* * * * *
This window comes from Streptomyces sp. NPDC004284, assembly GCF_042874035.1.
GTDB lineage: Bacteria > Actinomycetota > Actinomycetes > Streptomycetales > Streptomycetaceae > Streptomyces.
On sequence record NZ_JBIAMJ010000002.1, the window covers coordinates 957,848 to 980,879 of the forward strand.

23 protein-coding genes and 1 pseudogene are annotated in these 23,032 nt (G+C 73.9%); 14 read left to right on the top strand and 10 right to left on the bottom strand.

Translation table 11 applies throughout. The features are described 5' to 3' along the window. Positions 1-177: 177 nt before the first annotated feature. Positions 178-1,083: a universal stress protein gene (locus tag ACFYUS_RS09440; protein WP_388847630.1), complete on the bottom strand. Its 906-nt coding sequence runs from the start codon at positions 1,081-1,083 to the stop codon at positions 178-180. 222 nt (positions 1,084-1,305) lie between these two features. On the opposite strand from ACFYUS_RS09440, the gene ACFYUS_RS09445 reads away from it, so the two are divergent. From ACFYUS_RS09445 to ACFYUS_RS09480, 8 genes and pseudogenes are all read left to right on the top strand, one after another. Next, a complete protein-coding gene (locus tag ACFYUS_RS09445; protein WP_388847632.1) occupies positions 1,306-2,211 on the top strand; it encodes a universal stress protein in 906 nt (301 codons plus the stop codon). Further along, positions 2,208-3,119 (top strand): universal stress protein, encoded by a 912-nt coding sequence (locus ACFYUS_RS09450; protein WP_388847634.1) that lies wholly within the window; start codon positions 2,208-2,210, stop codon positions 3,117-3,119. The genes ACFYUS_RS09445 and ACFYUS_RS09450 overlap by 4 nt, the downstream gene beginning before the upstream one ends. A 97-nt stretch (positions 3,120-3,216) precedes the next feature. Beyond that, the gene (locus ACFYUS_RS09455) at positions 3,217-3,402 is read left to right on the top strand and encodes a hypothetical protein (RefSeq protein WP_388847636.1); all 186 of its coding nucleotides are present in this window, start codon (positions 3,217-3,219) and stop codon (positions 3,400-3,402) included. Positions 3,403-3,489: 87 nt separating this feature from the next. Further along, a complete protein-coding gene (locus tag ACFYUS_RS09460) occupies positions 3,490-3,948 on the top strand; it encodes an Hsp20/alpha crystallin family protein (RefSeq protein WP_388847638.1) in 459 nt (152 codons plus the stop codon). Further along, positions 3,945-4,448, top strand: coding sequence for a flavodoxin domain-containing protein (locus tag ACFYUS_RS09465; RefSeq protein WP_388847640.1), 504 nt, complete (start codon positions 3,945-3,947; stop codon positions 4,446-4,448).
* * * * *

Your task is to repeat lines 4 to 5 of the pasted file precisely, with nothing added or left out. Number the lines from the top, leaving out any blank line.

23 protein-coding genes and 1 pseudogene are annotated in these 23,032 nt (G+C 73.9%); 14 read left to right on the top strand and 10 right to left on the bottom strand.

Translation table 11 applies throughout. The features are described 5' to 3' along the window. Positions 1-177: 177 nt before the first annotated feature. Positions 178-1,083: a universal stress protein gene (locus tag ACFYUS_RS09440; protein WP_388847630.1), complete on the bottom strand. Its 906-nt coding sequence runs from the start codon at positions 1,081-1,083 to the stop codon at positions 178-180. 222 nt (positions 1,084-1,305) lie between these two features. On the opposite strand from ACFYUS_RS09440, the gene ACFYUS_RS09445 reads away from it, so the two are divergent. From ACFYUS_RS09445 to ACFYUS_RS09480, 8 genes and pseudogenes are all read left to right on the top strand, one after another. Next, a complete protein-coding gene (locus tag ACFYUS_RS09445; protein WP_388847632.1) occupies positions 1,306-2,211 on the top strand; it encodes a universal stress protein in 906 nt (301 codons plus the stop codon). Further along, positions 2,208-3,119 (top strand): universal stress protein, encoded by a 912-nt coding sequence (locus ACFYUS_RS09450; protein WP_388847634.1) that lies wholly within the window; start codon positions 2,208-2,210, stop codon positions 3,117-3,119. The genes ACFYUS_RS09445 and ACFYUS_RS09450 overlap by 4 nt, the downstream gene beginning before the upstream one ends. A 97-nt stretch (positions 3,120-3,216) precedes the next feature. Beyond that, the gene (locus ACFYUS_RS09455) at positions 3,217-3,402 is read left to right on the top strand and encodes a hypothetical protein (RefSeq protein WP_388847636.1); all 186 of its coding nucleotides are present in this window, start codon (positions 3,217-3,219) and stop codon (positions 3,400-3,402) included. Positions 3,403-3,489: 87 nt separating this feature from the next. Further along, a complete protein-coding gene (locus tag ACFYUS_RS09460) occupies positions 3,490-3,948 on the top strand; it encodes an Hsp20/alpha crystallin family protein (RefSeq protein WP_388847638.1) in 459 nt (152 codons plus the stop codon). Further along, positions 3,945-4,448, top strand: coding sequence for a flavodoxin domain-containing protein (locus tag ACFYUS_RS09465; RefSeq protein WP_388847640.1), 504 nt, complete (start codon positions 3,945-3,947; stop codon positions 4,446-4,448).